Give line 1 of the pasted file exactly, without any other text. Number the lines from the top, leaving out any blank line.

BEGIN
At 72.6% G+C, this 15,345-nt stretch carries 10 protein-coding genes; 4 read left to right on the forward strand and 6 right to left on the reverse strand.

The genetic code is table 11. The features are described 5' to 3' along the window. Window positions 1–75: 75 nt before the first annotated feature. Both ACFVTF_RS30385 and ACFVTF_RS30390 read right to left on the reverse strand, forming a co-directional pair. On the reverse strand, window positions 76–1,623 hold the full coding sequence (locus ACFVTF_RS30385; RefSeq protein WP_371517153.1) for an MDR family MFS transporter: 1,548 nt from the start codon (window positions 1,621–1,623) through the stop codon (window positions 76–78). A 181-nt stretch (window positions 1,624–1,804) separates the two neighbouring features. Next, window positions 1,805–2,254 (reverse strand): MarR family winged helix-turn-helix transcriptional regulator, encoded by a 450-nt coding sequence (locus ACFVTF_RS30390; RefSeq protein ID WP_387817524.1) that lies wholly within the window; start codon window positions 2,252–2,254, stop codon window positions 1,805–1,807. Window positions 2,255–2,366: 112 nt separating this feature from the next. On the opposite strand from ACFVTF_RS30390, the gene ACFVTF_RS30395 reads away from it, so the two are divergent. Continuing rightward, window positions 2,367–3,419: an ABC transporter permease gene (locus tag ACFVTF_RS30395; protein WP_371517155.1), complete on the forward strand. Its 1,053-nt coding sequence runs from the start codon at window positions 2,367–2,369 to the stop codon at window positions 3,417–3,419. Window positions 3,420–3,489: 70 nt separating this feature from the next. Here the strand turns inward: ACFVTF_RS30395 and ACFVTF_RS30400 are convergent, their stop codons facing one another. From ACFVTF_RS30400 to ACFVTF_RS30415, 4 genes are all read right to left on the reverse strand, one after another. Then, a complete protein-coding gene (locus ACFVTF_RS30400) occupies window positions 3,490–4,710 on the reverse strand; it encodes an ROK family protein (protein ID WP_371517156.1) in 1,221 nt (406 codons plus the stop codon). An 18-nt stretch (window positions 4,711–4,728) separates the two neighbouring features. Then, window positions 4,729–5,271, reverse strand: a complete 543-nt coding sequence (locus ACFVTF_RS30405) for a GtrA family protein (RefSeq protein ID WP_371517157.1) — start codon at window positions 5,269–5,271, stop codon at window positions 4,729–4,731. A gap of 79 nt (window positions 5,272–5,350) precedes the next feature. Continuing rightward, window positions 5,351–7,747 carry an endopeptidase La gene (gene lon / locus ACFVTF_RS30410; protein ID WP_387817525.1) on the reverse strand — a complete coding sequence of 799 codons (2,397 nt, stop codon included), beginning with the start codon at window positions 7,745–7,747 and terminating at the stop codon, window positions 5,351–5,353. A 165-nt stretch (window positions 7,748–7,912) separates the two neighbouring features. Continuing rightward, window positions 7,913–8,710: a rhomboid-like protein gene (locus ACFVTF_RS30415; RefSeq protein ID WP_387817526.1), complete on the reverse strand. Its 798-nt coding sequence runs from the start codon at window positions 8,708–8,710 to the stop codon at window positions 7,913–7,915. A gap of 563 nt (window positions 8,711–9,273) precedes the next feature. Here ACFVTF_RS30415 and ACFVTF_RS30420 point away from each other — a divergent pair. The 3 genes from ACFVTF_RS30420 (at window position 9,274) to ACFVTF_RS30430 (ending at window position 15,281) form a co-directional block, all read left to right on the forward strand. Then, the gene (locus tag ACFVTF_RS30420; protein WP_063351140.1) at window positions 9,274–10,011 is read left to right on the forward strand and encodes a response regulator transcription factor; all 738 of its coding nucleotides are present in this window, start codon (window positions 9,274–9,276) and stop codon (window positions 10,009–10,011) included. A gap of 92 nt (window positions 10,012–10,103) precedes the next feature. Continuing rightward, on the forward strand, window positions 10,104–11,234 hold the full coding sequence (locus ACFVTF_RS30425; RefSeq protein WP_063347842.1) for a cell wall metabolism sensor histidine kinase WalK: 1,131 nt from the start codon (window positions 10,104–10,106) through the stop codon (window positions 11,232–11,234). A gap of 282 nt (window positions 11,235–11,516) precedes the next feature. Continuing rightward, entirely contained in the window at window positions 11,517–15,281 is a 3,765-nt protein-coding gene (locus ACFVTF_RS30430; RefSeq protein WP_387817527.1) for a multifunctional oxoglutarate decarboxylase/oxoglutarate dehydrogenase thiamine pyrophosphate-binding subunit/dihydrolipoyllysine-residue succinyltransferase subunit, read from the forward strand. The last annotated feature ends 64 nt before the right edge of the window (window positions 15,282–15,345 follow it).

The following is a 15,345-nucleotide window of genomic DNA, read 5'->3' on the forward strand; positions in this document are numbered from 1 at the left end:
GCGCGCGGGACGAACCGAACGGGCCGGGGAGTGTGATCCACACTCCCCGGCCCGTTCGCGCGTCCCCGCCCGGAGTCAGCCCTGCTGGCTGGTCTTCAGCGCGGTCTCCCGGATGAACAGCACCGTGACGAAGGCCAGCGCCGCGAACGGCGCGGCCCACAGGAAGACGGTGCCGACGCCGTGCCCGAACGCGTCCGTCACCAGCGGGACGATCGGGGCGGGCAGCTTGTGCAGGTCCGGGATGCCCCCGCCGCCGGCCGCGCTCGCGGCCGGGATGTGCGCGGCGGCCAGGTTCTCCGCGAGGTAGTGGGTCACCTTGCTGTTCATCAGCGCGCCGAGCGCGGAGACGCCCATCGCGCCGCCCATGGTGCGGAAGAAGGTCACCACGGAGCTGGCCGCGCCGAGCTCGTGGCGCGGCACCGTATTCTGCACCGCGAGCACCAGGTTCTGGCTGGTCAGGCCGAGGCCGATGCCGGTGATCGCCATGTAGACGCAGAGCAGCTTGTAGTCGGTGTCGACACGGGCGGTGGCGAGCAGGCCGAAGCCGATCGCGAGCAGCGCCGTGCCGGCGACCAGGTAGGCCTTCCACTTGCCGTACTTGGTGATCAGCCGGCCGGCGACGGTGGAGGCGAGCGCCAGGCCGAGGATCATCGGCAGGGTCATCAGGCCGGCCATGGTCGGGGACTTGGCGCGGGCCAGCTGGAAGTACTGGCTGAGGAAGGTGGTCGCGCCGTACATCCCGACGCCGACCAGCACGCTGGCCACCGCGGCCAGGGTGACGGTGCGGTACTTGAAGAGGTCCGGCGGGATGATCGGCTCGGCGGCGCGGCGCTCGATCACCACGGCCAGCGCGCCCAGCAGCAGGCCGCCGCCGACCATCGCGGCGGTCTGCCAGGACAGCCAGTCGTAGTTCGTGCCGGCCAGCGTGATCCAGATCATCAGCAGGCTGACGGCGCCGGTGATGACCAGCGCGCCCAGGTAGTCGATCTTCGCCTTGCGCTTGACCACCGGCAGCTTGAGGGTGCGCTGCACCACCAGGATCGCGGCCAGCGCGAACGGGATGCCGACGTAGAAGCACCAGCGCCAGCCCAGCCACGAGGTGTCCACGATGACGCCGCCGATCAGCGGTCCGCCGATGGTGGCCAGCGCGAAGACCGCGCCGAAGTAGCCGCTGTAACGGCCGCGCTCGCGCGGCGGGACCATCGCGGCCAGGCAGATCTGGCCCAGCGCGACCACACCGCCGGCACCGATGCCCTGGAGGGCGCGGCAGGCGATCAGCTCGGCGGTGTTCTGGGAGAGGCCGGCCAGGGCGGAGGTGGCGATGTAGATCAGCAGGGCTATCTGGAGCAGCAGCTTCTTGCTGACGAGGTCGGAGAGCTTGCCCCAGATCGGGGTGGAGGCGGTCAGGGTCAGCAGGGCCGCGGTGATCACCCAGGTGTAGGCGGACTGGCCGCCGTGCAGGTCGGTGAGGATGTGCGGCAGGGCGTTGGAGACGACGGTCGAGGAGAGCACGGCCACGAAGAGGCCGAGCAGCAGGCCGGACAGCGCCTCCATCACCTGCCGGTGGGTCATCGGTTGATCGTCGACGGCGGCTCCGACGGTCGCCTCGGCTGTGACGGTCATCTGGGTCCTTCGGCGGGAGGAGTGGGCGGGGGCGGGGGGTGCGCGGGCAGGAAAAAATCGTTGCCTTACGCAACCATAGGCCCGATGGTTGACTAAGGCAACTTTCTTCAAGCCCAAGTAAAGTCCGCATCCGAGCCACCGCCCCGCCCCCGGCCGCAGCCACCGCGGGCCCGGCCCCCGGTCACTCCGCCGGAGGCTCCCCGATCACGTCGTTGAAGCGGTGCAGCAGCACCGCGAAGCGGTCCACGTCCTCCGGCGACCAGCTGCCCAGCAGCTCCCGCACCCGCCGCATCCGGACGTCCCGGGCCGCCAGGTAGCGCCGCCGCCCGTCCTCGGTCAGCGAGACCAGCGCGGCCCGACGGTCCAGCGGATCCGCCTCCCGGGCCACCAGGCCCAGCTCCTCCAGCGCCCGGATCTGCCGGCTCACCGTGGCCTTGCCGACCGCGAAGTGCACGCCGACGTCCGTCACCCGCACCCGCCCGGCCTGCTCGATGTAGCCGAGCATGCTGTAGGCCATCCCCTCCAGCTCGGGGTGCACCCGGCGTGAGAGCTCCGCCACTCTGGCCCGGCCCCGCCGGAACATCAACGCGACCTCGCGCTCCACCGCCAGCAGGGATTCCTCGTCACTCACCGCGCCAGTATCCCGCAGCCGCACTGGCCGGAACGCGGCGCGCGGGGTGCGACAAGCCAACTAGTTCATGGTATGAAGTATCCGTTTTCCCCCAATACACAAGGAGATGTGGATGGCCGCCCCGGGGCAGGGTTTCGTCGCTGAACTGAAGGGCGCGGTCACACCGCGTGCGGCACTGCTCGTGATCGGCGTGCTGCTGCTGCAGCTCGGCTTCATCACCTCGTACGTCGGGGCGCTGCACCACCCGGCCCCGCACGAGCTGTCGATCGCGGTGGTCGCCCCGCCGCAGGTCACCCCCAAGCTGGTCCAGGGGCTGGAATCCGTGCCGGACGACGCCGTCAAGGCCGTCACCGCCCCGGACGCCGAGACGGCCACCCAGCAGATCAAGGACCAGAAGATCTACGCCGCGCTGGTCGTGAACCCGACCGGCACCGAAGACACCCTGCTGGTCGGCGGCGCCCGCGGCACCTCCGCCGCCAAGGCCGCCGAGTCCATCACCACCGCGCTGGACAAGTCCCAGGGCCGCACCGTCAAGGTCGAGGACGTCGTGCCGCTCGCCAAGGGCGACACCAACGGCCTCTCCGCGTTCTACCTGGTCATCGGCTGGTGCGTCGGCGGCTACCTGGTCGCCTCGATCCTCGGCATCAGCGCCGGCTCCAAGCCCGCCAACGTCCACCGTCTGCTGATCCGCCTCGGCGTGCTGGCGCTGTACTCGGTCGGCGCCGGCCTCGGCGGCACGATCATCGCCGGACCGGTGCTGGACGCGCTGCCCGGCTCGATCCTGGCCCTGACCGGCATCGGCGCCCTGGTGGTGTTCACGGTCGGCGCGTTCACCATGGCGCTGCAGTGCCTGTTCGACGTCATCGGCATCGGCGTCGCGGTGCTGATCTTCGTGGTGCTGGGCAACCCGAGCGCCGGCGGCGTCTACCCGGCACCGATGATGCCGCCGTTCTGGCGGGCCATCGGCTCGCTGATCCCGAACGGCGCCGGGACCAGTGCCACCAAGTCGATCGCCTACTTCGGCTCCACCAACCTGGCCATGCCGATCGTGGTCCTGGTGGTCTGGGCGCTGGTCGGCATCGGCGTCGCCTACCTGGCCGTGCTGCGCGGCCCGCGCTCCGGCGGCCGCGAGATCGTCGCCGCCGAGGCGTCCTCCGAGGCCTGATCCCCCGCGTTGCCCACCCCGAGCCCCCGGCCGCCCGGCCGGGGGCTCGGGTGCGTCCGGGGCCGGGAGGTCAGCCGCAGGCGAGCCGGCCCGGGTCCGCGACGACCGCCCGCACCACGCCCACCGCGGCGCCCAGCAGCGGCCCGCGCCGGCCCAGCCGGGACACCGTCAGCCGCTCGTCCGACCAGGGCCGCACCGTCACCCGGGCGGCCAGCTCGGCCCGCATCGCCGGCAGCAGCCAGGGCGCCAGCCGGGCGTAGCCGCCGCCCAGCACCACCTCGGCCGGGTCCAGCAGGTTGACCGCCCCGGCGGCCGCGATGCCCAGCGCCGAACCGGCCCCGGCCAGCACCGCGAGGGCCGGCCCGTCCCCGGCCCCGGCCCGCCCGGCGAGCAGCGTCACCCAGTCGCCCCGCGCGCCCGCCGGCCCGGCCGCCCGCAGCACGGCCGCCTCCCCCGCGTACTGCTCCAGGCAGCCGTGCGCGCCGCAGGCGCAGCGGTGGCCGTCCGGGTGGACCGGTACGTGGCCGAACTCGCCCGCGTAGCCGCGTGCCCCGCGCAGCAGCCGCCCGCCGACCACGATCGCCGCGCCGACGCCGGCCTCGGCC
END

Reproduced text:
At 72.6% G+C, this 15,345-nt stretch carries 10 protein-coding genes; 4 read left to right on the forward strand and 6 right to left on the reverse strand.